Read his full profile here.

Gina Bianchini

Founder and CEO of Mightybell

As the founder and CEO of Mightybell, the first community platform built to support networks of groups, Gina Bianchini is an expert in creating communities of interests online and in the real world. Before Mightybell, Bianchini and Marc Andreessen co-founded Ning, the largest social platform for communities of interests and passions online. Cofounder of LeanIn with Sheryl Sandberg and an advisor to Levo League, Bianchini is devoted to helping the next generation of women in tech and other industries reach new levels.

Read her full profile here.

Mark Pincus

Founder of Zynga and


Mark Pincus founded Zynga, a pioneer in the online social gaming industry, in 2007. In October 2009, Pincus launched, Zynga’s philanthropic initiative, enabling its 298 million monthly active users to contribute to charitable causes by purchasing specially created virtual goods within Zynga games. Leading the way to creating unique revenue streams for nonprofits, has raised more than $15 million for nonprofit organizations since its inception.

Read his full profile here.

Paul English

Chief technology officer and cofounder of Kayak

As the chief technology officer and cofounder of the travel website Kayak, Paul English is known for putting his team first, customers second and profit third. He excels at assembling creative teams that have fun while competing to change an industry. Before cofounding Kayak, English led small business Internet and product strategy, company-wide innovation process and recruiting after selling an e-commerce platform to that company. Now he’s turning his attention to and deploying his financial means to create positive change in communities in his hometown of Boston and developing countries around the globe.

Read his full profile here.

Robin Chase

Founder and CEO of Buzzcar


Founder and CEO of Buzzcar, a service that brings together car owners and drivers in a peer-to-peer carsharing marketplace, Robin Chase is at the forefront of the intersection between technology and environmentalism. Robin is also founder and former CEO of Zipcar, the largest carsharing company in the world, and GoLoco, an online ridesharing community. For this green-conscious problem-solver, everything comes back to climate change.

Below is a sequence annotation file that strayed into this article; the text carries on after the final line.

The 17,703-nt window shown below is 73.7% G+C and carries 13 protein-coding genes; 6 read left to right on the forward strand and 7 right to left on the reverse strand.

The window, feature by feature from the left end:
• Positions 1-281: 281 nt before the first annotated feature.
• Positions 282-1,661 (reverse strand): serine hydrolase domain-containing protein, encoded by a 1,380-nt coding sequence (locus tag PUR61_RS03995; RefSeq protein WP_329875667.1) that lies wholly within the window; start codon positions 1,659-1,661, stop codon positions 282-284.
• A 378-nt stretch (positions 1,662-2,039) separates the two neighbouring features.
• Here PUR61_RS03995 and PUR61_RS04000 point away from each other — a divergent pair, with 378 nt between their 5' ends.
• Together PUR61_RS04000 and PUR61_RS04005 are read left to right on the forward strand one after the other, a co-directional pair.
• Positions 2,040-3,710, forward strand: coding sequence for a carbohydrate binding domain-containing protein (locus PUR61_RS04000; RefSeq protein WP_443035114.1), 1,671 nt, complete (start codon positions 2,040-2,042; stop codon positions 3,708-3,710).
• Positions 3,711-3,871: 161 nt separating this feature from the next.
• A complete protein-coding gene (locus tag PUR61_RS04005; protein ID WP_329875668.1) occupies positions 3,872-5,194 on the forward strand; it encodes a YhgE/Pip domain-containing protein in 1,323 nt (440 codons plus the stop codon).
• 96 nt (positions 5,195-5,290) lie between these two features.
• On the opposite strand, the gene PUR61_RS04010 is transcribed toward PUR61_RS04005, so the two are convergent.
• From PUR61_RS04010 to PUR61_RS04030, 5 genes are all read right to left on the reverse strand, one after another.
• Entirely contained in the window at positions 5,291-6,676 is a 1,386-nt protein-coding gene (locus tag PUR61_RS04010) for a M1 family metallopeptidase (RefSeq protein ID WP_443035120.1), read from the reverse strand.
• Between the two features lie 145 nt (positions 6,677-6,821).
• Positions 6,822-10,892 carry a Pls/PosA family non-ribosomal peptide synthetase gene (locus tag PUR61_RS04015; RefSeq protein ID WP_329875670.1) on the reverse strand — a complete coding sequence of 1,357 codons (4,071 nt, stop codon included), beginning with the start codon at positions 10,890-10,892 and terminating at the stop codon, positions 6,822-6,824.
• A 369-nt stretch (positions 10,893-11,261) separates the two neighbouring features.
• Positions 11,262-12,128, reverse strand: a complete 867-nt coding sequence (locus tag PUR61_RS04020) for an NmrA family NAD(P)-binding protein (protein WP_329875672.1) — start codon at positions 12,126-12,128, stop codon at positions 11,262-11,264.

Read her full profile here.

Steve and Jean Case

Cofounders of the Case Foundation

As cofounder, chairman and CEO of America Online, Steve Case brought millions of Americans their first connection to the Internet. In April 2005, he launched Revolution, a company that seeks to drive transformative change by shifting power to consumers. He and his wife, Jean Case, created the Case Foundation in 1997. These high-tech iconoclasts embody the evolving role of technology entrepreneurs in philanthropy. They invest not only their money but also their core skills, competencies and network to provide open access and empower people and organizations to drive social change.

Read the first part of their profile here and the second part here.

Jeff Skoll

Founder and chairman of the Skoll Foundation, Participant Media and the Skoll Global Threats Fund


As the first time full-time employee and President of eBay, Jeff Skoll developed the company’s inaugural business plan and led its successful initial public offering. Now he’s turning his attention towards bigger issues. As founder and chairman of the Skoll Foundation, Participant Media. and the Skoll Global Threats Fund, he is focused on creating a sustainable world of peace and prosperity. The Skoll Foundation, founded in 1999, is the world’s largest foundation for social entrepreneurship, driving large-scale change by investing in, connecting and celebrating social entrepreneurs and other innovators dedicated to solving the world’s most pressing problems.

Yves Behar will no longer be featured.